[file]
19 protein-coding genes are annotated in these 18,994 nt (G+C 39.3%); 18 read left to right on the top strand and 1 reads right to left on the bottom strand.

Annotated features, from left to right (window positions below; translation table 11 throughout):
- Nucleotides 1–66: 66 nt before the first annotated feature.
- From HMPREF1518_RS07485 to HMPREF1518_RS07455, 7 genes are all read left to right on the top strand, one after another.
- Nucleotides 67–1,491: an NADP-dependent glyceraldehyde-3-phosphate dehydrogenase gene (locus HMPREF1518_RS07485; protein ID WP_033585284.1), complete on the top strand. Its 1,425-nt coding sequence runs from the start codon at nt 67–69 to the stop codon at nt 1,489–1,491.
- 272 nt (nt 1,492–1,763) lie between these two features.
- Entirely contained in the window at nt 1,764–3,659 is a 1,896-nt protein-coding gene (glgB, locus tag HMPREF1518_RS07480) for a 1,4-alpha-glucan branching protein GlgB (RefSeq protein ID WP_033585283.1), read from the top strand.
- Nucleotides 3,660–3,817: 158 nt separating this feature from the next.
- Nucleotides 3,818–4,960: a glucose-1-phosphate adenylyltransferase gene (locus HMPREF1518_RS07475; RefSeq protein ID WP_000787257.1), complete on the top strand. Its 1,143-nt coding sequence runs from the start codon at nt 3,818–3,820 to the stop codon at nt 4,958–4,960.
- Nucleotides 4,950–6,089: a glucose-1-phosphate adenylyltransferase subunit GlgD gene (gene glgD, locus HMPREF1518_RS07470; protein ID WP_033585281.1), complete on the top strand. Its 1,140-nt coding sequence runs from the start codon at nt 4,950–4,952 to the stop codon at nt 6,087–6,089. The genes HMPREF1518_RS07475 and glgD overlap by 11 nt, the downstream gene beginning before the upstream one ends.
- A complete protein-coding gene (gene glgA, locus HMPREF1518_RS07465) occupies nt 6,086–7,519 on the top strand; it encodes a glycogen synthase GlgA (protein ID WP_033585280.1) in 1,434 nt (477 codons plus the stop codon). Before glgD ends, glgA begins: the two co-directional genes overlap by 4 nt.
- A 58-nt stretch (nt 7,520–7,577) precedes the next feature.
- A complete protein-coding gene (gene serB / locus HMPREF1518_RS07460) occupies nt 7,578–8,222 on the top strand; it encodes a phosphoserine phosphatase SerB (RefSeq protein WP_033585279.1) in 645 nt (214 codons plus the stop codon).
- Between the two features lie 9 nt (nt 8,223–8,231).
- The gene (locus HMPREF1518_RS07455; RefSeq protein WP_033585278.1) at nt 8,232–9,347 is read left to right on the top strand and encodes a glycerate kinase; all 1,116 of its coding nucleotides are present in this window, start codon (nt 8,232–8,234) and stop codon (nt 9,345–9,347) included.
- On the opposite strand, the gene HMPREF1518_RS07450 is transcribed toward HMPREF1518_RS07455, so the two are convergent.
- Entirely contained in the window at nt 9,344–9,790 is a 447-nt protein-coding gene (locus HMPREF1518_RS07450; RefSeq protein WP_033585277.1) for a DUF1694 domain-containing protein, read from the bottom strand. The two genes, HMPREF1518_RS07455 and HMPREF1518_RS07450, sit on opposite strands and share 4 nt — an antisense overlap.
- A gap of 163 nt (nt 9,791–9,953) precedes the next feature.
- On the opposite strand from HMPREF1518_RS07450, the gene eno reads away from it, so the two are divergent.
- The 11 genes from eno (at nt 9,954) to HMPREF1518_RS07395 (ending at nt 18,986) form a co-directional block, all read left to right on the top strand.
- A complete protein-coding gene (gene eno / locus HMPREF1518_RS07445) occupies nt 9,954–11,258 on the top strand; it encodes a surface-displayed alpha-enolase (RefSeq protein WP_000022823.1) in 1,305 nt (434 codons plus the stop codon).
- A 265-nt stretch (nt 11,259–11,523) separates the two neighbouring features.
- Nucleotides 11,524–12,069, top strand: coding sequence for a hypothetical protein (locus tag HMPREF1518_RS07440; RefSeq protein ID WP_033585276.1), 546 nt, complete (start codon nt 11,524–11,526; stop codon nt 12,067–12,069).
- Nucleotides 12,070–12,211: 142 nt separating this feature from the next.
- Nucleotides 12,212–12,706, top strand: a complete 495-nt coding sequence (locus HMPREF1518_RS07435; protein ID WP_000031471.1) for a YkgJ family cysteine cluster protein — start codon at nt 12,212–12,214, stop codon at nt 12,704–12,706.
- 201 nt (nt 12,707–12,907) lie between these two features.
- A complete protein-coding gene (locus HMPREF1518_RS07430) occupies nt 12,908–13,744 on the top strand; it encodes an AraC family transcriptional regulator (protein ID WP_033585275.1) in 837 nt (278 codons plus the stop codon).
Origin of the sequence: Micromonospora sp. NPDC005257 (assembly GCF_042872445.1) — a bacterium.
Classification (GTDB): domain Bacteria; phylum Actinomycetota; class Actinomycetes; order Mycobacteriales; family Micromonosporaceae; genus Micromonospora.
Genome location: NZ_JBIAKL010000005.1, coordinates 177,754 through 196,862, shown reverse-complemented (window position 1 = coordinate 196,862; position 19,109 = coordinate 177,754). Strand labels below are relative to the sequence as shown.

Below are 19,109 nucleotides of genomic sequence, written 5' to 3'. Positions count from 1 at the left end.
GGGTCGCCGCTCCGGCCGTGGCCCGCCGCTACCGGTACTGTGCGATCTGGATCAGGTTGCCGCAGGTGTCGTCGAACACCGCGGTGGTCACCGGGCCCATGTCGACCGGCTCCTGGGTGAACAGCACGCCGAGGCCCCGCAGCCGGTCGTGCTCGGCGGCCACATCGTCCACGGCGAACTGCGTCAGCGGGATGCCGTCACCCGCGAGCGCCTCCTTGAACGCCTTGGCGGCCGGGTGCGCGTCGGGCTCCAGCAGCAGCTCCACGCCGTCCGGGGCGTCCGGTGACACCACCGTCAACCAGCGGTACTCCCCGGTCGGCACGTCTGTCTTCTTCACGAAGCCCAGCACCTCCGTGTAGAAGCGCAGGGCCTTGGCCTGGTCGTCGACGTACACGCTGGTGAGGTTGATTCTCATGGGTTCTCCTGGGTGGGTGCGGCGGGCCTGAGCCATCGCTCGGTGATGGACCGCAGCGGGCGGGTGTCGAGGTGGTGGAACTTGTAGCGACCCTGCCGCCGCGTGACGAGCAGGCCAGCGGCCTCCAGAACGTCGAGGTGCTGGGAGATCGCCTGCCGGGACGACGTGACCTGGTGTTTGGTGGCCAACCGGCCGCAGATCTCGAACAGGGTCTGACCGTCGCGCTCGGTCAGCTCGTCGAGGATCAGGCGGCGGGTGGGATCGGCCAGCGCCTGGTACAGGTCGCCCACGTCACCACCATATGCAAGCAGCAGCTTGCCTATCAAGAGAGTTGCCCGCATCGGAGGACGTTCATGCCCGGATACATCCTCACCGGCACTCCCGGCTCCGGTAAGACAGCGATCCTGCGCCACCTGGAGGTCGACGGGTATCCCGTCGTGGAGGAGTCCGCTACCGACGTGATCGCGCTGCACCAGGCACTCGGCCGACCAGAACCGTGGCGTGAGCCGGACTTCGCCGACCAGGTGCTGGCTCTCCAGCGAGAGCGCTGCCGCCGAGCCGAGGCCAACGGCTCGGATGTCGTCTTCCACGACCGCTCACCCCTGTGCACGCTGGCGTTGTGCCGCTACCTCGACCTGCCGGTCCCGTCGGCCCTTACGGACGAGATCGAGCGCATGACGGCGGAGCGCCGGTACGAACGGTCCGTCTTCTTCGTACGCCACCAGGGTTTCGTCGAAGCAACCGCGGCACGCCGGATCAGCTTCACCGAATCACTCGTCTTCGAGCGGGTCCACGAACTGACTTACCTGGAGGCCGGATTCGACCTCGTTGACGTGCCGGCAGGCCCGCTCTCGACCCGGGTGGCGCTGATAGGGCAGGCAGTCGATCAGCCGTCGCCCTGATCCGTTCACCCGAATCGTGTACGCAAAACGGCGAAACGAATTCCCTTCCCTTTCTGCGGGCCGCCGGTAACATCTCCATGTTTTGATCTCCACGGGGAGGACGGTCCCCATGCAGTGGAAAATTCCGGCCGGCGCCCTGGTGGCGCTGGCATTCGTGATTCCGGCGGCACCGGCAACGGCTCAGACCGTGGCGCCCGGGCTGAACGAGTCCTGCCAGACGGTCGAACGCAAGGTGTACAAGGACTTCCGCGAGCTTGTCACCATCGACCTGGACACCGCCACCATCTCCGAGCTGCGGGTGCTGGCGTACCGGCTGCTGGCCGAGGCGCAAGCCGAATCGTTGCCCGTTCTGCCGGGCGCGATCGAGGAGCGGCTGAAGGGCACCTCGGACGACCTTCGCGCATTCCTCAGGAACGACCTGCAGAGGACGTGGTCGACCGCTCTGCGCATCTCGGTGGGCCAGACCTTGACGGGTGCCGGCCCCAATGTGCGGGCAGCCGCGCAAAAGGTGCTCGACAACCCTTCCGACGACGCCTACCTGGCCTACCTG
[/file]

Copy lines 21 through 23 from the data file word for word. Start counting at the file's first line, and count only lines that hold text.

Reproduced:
- A complete protein-coding gene (gene eno / locus HMPREF1518_RS07445) occupies nt 9,954–11,258 on the top strand; it encodes a surface-displayed alpha-enolase (RefSeq protein WP_000022823.1) in 1,305 nt (434 codons plus the stop codon).
- A 265-nt stretch (nt 11,259–11,523) separates the two neighbouring features.
- Nucleotides 11,524–12,069, top strand: coding sequence for a hypothetical protein (locus tag HMPREF1518_RS07440; RefSeq protein ID WP_033585276.1), 546 nt, complete (start codon nt 11,524–11,526; stop codon nt 12,067–12,069).